This is an archive of my shorter book reviews and notes, which historically have been posted over at the 50 Book Challenge on LiveJournal, but which I’m starting to move over here. I’m posting them with altered date-stamps, but they might show up in my LiveJournal cross-post anyway. Bear with me, please.
I got this book already loaded onto an ebook reader I bought recently. I’m a fan of romance novels, obviously, so decided to give it a go. I was sorely disappointed. At one point, it was only the costly potential damage to the ebook reader and my own fatigue that kept me from throwing the book across the room. A disappointing buildup to a love affair that doesn’t seem to have any genuine tension, chronically manufactured obstacles, and (my favorite conceit in romance novels) an angelic bastard child who can do no wrong except bring his parents together. The hero is a bully who does nothing to deserve the heroine. The setting was a disappointment– it’s set in Australia, but I thought it was New Jersey for all the local flavor the author had graced the book with. In all– a definite pass.
Another Merry Widows book, entertaining and adorable. I’m intrigued that the author has chosen to set all of these widow romances at the same time, so the little hints at each others’ private romances can come out through the other books as well. However, it does mean that the dramatic tension is eased in later books (especially if you read them out of sequence), so be wary.
After the author dropped by my blog to wish me luck with my endeavors, I decided this would be high on my TBR pile for May. I was pleasantly surprised. I had expected a somewhat formulaic, typical “unrealistically warrior-minded female meets hero and battles him until they fall in love” storyline. Instead, I was treated to a plot involving a physically active heroine meeting a hero she’s already in love with. The only person not terribly realistic to me was the hero, who seemed a bit “soft,” for all that he was himself a warrior. Nonetheless, of the three romances, I would put this one at the top.
King’s pathos is that he’s always writing the same story, and it’s usually in one way or another about himself. Sort of. Lisey’s Story is not really an exception. It’s about Lisey, the wife of a rich and famous, if eccentric, fiction author who taps into the deep pool of interior demons and imagination in order to create his great works. It’s a tremendous answer to “where do you get all your ideas?” as well as the best love letter a man could possibly write to his wife, fictionalized or not (truly, Scott’s repeated admonitions to Lisey about how important she is to him, how she has saved him time and time again, how she is the core of him…. oh, that we could all find such eloquent men!) The plot, the action of the story, is well-done, as only King can write plot, but this is Lisey’s story, so he gives it more cerebral meanderings than his more tightly-plotted action pieces. I enjoyed it very much, and found it tread the line between beauty and horror nicely.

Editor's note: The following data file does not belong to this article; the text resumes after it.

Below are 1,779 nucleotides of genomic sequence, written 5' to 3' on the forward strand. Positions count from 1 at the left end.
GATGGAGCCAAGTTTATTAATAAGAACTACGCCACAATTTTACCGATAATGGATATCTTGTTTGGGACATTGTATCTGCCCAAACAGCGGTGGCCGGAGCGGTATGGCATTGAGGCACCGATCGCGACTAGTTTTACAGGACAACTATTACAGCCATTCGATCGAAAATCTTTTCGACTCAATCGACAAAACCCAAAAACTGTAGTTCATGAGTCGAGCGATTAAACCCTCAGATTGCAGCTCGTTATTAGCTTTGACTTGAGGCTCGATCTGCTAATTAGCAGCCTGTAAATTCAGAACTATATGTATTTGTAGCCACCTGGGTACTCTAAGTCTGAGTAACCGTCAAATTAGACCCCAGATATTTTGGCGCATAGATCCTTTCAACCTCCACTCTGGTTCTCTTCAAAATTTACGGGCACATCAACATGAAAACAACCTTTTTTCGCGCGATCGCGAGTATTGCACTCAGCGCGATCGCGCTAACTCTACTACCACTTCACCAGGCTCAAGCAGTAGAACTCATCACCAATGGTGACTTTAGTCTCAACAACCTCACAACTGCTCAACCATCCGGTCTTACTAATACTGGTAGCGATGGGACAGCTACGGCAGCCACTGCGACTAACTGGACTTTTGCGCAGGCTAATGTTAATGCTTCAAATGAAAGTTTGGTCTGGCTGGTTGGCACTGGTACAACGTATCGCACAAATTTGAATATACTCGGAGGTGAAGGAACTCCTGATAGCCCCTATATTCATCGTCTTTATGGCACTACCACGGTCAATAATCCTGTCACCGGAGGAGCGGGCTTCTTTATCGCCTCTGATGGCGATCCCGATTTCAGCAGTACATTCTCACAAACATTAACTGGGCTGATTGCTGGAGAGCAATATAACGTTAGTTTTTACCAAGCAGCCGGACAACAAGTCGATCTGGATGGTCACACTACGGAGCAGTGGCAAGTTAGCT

An oral history of the Zombie War, Max Brooks chronicles with great detail and very thorough survivor interviews from all over the globe how the world survived the greatest threat to life on Earth. Truly, a must-read for all survivors of this terrible war.
An amusing satire (like everything Moore writes), about a tiny Micronesian island culture and primitive worship of the friendly natives therein. I’ve read enough of Moore’s work by now to know that when I pick up a book of his, I’m going to be treated to incongruous humor, irreverent gods, a sense of carnivalesque mythology, and, typically, women who are alien and unknowable in some fundamental way (sometimes, literally). Still, the book delivers many good chuckles along the way. I definitely recommend reading it in the same month you tackle The Sex Lives of Cannibals by J. Maarten Troost. The latter may be non-fiction, but it is every bit as mired in the wanton desolation of the island cultures. If you’re looking for a companion Moore book, you’ll find a very similar “prophetic voice” in Coyote Blue.
Like everything Irving writes, this one is about: extramarital sex, violence towards children, the state of the world in the mid-20th century, and college wrestling. Frankly, if you’ve read The World According to Garp, it covers these and many other topics, and better.
This is the fourth book of Bradley’s I’ve read, and I remain highly entertained and encouraged by her work. The Royal Four is by far her best series. This is the first of the series, and introduces the plucky Willa Trent as heroine, set against her dashing hero and spy, the Cobra. The pace is excellent, the espionage is taken into the background while still playing enough role as to affect the relationship story. Overall, a good read, if for no other reason than to enjoy Bradley’s wit.
This is a sweeter romance (there is still sex in it, so it’s not a “sweetheart”) with a much more reserved heroine. While I enjoy a good fiery miss, I also love it when authors approach a Regency heroine without discarding every societal norm from the 18th century. This story does not disappoint, and I suspect there will be other romances in the future for Mcphee’s secondary characters.